An update here, September 28, 2015, looks at the holotype of Slavoia, which does not nest with the specimen described below.
are typically small burrowing skinks (according to the large reptile tree) with roots deeply preceding the very derived Tamaulipasaurus (Clark and Hernandez 1994, Figs. 1, 4) in the Early Jurassic. Because Tamaulipasaurus reacquired a quadratojugal it was considered a diapsid incerta sedis and is not included in any amphiisbaenid phylogenetic studies. This is a mistake rectified here.
Figure 1. Amphisbaenids recovered by the large reptile tree. Click to enlarge.
With the erroneous deletion
of Tamaulipasaurus, the fossil record of amphisbaneids does not go deeper than the Cretaceous. Many taxa are extant. That is why Talanda (2015) titled his recent paper, “Cretaceous roots of the amphisbaenian lizards.”
Talanda reports on
Slavoia darevskii (ZPAL McR-I.112, from the Late Cretaceous of Mongolia, Fig. 2). Slavoia does indeed nest as a basal amphisbaenid, but it is clear that it must be a late-surviving taxon of an earlier radiation with roots that must go back to the Triassic or Late Permian based on the presence of Tamaulipasaurus and other lepidosaurs.
Talanda used the squamate cladogram of Gauthier et al. (2012) which nested amphisbaenids between a clade that included the burrowing helodermatid, Cryptolacerta, and the basal scleroglossan, Tupinambis, and a clade that included the amphisbaenid, Dibamus (Fig. 1) and snakes with highly derived burrowing snakes, like Leptotyphlops, nesting with the very basal snake Dinilysia.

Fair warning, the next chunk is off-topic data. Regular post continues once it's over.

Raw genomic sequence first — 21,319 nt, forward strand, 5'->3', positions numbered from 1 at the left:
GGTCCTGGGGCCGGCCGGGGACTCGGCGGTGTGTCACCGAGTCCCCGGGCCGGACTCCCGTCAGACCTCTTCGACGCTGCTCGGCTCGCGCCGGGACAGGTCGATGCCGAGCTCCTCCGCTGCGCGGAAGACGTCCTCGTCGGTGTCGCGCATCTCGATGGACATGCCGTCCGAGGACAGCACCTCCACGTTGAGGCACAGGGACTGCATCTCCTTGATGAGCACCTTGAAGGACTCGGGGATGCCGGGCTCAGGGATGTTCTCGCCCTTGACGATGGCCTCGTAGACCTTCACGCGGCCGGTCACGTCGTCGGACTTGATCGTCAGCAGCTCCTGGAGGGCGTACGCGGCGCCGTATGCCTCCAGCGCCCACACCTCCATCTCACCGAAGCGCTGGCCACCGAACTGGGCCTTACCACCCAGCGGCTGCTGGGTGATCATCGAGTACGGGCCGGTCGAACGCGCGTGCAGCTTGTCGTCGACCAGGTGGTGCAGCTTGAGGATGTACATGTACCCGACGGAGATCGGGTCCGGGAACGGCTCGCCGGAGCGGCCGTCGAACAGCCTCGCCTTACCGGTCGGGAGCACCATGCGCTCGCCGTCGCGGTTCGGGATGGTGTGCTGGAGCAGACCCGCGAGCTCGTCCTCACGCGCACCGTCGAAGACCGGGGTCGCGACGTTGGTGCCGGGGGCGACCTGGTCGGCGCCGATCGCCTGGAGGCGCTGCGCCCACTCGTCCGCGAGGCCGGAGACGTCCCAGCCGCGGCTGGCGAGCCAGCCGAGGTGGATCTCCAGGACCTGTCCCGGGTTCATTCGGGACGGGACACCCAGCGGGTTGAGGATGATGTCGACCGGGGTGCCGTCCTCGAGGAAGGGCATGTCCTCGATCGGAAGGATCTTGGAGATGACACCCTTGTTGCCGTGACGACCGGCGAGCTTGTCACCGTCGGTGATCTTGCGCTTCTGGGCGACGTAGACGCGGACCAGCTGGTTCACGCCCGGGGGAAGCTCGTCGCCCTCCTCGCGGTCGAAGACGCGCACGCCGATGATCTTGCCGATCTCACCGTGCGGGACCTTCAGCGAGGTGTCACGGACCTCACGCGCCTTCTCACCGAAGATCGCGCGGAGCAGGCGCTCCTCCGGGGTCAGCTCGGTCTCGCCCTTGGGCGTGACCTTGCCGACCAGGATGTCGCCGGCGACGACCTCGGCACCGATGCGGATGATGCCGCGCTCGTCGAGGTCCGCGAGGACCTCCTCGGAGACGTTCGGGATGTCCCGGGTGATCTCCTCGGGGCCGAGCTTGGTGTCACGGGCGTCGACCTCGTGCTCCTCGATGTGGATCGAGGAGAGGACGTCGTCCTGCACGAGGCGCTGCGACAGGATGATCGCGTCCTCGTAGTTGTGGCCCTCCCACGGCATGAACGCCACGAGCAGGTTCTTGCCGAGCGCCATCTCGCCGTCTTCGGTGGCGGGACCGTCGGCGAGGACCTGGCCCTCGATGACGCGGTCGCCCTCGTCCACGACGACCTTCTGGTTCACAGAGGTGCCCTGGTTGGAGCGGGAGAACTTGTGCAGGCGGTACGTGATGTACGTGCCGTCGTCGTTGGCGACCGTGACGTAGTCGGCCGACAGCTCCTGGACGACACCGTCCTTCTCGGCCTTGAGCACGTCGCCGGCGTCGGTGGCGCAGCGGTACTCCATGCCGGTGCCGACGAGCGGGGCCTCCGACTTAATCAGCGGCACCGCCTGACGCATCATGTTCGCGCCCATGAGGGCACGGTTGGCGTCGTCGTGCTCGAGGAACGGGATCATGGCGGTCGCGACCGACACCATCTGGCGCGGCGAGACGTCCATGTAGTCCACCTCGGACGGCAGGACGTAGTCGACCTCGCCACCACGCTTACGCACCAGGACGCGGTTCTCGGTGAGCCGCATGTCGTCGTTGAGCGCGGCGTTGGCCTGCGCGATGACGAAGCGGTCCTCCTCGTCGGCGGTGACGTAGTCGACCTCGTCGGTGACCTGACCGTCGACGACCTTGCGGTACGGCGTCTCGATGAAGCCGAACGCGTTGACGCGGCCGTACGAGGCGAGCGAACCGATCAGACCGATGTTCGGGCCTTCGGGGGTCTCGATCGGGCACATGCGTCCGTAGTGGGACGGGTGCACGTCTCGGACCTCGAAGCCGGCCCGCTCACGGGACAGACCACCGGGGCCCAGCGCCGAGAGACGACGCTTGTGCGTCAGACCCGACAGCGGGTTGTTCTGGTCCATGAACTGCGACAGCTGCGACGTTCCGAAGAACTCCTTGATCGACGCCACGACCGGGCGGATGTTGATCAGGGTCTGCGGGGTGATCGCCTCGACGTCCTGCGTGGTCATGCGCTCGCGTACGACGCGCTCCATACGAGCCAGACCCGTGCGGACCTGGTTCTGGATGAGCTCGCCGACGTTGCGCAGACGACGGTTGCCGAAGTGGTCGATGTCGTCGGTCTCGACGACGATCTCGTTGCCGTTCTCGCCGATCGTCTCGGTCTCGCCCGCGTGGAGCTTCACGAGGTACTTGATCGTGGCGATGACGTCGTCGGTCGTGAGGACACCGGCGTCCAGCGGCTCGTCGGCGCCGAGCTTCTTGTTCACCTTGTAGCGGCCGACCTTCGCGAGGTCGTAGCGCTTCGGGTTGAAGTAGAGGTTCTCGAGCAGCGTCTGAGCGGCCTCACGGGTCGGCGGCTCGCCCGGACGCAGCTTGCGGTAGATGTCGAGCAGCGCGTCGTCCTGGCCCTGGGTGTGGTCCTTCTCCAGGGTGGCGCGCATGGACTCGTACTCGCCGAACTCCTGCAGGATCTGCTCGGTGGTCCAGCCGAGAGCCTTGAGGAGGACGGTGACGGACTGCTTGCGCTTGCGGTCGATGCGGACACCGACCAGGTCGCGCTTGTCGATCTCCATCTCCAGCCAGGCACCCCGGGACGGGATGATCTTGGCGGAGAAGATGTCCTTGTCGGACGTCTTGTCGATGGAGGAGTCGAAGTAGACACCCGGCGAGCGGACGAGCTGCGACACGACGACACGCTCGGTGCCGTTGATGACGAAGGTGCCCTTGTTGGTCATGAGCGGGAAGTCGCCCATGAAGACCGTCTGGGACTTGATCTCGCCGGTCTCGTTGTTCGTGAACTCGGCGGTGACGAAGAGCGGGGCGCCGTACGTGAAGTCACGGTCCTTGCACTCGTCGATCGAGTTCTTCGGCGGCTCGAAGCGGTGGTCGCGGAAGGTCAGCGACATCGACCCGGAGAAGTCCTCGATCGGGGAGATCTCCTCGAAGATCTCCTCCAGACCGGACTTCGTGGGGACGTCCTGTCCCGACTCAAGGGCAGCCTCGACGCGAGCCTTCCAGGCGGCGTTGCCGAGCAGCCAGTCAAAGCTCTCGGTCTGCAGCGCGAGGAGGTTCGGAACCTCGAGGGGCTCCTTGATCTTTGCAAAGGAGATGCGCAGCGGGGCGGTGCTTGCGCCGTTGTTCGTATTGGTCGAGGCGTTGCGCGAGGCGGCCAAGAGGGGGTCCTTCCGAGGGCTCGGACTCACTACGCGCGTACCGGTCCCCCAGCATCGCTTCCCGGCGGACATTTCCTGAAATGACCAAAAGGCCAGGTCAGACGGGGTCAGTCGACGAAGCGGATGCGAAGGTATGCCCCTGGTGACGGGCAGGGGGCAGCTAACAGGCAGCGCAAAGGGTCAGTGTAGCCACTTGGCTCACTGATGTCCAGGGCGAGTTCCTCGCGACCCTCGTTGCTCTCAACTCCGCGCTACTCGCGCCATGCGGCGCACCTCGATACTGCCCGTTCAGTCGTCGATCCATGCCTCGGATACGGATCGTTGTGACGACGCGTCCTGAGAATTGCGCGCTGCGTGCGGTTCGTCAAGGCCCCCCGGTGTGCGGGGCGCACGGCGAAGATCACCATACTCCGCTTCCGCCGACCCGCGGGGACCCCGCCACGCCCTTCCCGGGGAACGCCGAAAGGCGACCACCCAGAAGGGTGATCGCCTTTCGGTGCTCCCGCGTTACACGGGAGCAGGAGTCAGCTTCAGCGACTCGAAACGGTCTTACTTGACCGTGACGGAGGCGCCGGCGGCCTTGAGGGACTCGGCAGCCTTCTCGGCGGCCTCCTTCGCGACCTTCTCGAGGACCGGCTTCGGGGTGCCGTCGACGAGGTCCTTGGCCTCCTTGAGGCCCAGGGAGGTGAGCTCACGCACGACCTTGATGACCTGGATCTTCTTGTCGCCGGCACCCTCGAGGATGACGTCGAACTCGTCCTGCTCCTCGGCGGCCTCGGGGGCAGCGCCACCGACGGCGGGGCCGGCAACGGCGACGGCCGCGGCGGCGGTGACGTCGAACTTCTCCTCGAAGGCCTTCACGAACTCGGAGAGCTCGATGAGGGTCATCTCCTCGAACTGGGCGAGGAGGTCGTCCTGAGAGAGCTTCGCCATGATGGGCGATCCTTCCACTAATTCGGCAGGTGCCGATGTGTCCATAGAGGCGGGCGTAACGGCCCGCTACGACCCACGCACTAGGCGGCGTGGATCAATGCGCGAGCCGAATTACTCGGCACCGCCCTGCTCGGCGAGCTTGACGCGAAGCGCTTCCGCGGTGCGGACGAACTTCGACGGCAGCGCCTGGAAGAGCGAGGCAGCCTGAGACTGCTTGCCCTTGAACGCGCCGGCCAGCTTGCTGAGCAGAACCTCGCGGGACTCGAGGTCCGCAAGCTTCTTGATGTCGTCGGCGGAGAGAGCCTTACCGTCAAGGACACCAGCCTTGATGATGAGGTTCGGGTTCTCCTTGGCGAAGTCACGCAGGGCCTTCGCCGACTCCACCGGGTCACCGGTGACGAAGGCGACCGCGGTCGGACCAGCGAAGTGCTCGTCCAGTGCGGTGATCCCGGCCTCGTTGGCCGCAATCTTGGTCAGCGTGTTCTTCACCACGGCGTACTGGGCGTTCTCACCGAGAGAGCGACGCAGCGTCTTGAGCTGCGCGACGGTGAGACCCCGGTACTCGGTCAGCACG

Missing from the Gauthier et al./Talanda cladogram
are the large reptile tree sisters to Slavoia, the extant Sirenoscincus and the extinct and odd, Sineoamphisbaena.
in the Gauthier et al./Talanda cladogram the basal gekko, Tchingisaurus nests as a sister to the aquatic pre-snake, Pontosaurus, which nests as a sister to the basal mosasaur, Aigialosaurus. Unfortunately, these taxa are all separated by several other taxa, often in widely separate clades, in the large reptile tree.
There is also an odd mix In the Gauthier et al./Talanda cladogram of proto-squamates mixed in with squamates. For instance, Carusi wrongly nests with the scerloglossan, Shinisaurus. Unfortunately Gauthier et al.and Talanda tree do not yet recognize or distinguish tritosaurs or protosquamates. Nor is there a recognition of the relationship between skinks and amphisbaenids or of geckos and snakes, all as recovered in the large reptile tree.
found a bone pattern distinct from that interpreted by Talanda who did not identify several bones found using the colorizing technique (Fig. 1).
Figure 2. Click to enlarge. Basal amphisbaenid Slavoia from Talanda 2015, showing in situ fossil, tracing by Talanda and colorizing added here. Several bones, like the lacrimal and prefrontal, are missing in the Talanda tracing, which evidently was not traced from this photograph. Every attempt was made to line it up, but only certain elements actually do line up with the Talanda tracing. Can you see the new quadratojgual there?